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Barbershop 2: Back in Business  (2004)

 

Starring: Ice Cube, Cedric the Entertainer, Sean Patrick Thomas, Eve, Troy Garity, Michael Elay, Leonard Earl Howze

Director: Kevin Rodney Sullivan

Rating: PG-13

Distributor: Buena Vista Home Entertainment

Release Date: June 29, 2004
Review posted: July 1, 2004

Spoilers: None

 

Reviewed by Dennis Landmann

 

SYNOPSIS

 

Calvin (Cube) and his pals at the barbershop face yet another dilemma, and it's happening right across the street. A rival developer wants to cash in on the business by opening up a franchise barbershop. As it did in the original, life goes on, but not unless Calvin and the others do something about it.

 

CRITIQUE

 

Barbershop proved very successful for MGM two years ago, and without a doubt a sequel had to get made. The original film is funny and smart, but also tells an involving story with a nice set of characters. In Barbershop 2: Back in Business, nearly all of the major characters are back. Ice Cube plays the lead pretty well, but I also like the performances of Eve (The Cookout) and Troy Garity (A Soldier's Girl). New to the barbershop is Kenan Thompson (upcoming Fat Albert), but he's only okay, and Queen Latifah's "special appearance" is really nothing special at all. The acting is quite solid overall, though.

 

Director Kevin Rodney Sullivan, who made 1998's How Stella Got Her Groove Back, takes a more serious tone with Barbershop 2 and its characters. Screenwriter Don D. Scott, who co-scripted the original, adds a stronger conflict to the story this time. However, the jokes take a back seat. Most of the laughs, I think, still come from Cedric the Entertainer who mumbles and jumbles his lines, and I would advise turning on the subtitles or you might miss some things. Also, it almost seems as though the script is too careful not to offend or stir up a little politics talk. In the original, Cedric's Eddie made some statements that some viewed offensive, but they didn't bother me particularly. In any case, the laughs are not as good as in the original, but overall the sequel manages to entertain as an above-average comedy/drama.

 

THE VIDEO

 

MGM presents Barbershop 2 in 1.85:1 anamorphic widescreen. This is a very nice transfer with rich and crisp colors. Image quality is clean without any scratches or dirt. Compression artifacts or edge enhancement does not appear. There is very light grain, and definition is very clear. The picture looks quite sharp as well. A very good effort from MGM. Optional subtitles include English, French, and Spanish.

 

THE AUDIO

 

MGM presents Barbershop 2 in English 5.1 Dolby Digital Surround. There is not much surround activity here except for the songs and occasional music score coming from the rear speakers, sort of. Dialogue is always clear and easy to understand, but you might want to turn on your subtitles to to be able to hear everything Cedric the Entertainer has to say. The soundtrack is mostly located in the front, but the speakers do a pretty good job; positional audio is apparent as is a decent amount of bass. A very nice presentation for an easy-going type of film. Alternate audio tracks include French 5.1 and Spanish Stereo.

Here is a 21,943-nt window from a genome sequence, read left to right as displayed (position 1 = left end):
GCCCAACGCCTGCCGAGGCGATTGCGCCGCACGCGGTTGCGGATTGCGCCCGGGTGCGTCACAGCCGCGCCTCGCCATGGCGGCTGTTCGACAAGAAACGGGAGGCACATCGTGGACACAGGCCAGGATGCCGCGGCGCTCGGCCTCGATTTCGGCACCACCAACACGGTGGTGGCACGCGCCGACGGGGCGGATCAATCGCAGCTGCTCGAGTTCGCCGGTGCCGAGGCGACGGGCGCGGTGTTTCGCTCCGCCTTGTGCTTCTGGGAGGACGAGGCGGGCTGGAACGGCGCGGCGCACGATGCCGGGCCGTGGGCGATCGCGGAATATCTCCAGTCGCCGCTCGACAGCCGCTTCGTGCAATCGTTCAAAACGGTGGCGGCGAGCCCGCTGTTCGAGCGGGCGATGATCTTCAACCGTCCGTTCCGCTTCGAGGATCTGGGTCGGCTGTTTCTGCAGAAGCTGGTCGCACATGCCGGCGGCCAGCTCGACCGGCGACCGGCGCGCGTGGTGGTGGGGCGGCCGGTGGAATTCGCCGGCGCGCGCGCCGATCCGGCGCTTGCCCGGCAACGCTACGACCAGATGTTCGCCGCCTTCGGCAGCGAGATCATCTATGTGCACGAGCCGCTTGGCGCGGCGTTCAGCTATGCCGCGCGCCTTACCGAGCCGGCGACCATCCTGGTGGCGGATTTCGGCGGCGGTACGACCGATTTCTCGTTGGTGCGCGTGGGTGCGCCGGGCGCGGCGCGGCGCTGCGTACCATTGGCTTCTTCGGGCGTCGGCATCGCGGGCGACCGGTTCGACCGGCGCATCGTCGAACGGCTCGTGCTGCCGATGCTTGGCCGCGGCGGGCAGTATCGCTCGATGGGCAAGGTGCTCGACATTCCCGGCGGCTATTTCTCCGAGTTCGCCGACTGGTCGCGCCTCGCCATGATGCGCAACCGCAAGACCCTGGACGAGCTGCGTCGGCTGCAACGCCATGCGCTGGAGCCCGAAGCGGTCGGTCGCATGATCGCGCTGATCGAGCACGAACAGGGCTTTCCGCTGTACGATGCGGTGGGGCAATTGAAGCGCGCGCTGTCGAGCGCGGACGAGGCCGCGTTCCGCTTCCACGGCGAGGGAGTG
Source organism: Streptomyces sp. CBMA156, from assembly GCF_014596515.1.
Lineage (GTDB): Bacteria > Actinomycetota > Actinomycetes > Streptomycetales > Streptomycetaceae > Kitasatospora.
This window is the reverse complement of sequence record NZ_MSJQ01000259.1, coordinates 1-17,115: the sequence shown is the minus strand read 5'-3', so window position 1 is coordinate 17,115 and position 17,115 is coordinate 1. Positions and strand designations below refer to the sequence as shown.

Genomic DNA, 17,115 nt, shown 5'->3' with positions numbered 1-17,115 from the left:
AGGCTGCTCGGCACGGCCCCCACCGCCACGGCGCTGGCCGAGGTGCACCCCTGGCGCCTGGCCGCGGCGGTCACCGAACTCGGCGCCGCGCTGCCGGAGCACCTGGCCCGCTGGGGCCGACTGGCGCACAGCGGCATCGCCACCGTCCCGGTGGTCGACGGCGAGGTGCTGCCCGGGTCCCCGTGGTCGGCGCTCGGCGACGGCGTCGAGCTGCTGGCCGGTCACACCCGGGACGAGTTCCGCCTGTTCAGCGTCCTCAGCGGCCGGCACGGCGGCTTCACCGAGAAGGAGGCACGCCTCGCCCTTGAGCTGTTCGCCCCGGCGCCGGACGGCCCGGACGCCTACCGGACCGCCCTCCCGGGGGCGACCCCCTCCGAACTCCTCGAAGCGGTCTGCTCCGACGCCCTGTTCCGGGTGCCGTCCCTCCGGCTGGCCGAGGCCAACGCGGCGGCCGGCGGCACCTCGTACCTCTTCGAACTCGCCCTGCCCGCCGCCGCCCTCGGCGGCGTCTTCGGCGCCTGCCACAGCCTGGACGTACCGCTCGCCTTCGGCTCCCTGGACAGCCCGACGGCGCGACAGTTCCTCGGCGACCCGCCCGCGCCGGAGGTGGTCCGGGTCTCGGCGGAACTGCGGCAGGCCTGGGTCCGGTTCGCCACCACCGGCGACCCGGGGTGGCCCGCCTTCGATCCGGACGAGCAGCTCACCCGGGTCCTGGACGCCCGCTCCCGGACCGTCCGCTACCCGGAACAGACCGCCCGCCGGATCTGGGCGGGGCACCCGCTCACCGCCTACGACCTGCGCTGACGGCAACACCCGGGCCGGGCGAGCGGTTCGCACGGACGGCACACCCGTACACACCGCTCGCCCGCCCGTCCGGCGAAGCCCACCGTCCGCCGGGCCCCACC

THE EXTRAS

 

This special edition DVD boasts two commentary tracks. The first one is a video/audio track with actors Cedric the Entertainer, Troy Garity, Sean Patrick Thomas and Jaszmin Lewis. A small box pops up at the bottom several times that shows the actors watching the film. Their conversations are sometimes interesting and amusing, but not for the duration as there are a few gaps or they just seem to watch the film. The second commentary with director Kevin Rodney Sullivan and producers Bob Teitel and George Tillman, Jr. is more informative and reflective. Their discussions are on topics such as working with the actors, shooting on location, getting through the fast-track production, etc.

 

Next are several deleted scenes with introductions from various cast members. The scenes themselves are fine, I don't think they add all that much to the film. A few minutes of outtakes provide some fun in terms of flubbed lines, on-set mishaps, and the occasional goof-off from the actors, but overall it's nothing special. There are also two music videos, an extended video of "Not Today" by Mary J. Blige featuring Eve, and the video "I Can't Wait" by Sleepy Brown featuring Outcast. Talk about "featuring" - a making-of featurette could've been a nice addition.

 

Rounding out the extras is a behind-the-scenes photo gallery and a selection of bonus trailers, including the film's theatrical trailer. The 106-minute feature is organized into ? chapters. There is no paper insert inside this keepcase DVD.

 

FINAL THOUGHTS

 

Barbershop 2 showcases some nice qualities being a sequel and all, such as having a good conflict, but the originality of the first film doesn't quite translate as well here. The story is good and the characters are mostly engaging, but a few subplots didn't work as intended. Also, the first film had better/more consistent jokes and laughs. On a technical level, however, Barbershop 2 is well done. DVD video/audio quality is pretty good, and the extras are only average for a "special edition" label. Overall, this DVD is a recommended rental.

 

VERDICT: RECOMMENDED

 

Home | Back to Top

 

:: The Disc

 

:: Disc Ratings

 

THE MOVIE

6

THE VIDEO

8

THE AUDIO

8

THE EXTRAS

5

OVERALL

6

 

:: Merchandise

 

SOUNDTRACK

Buy the CD!

 

BARBERSHOP

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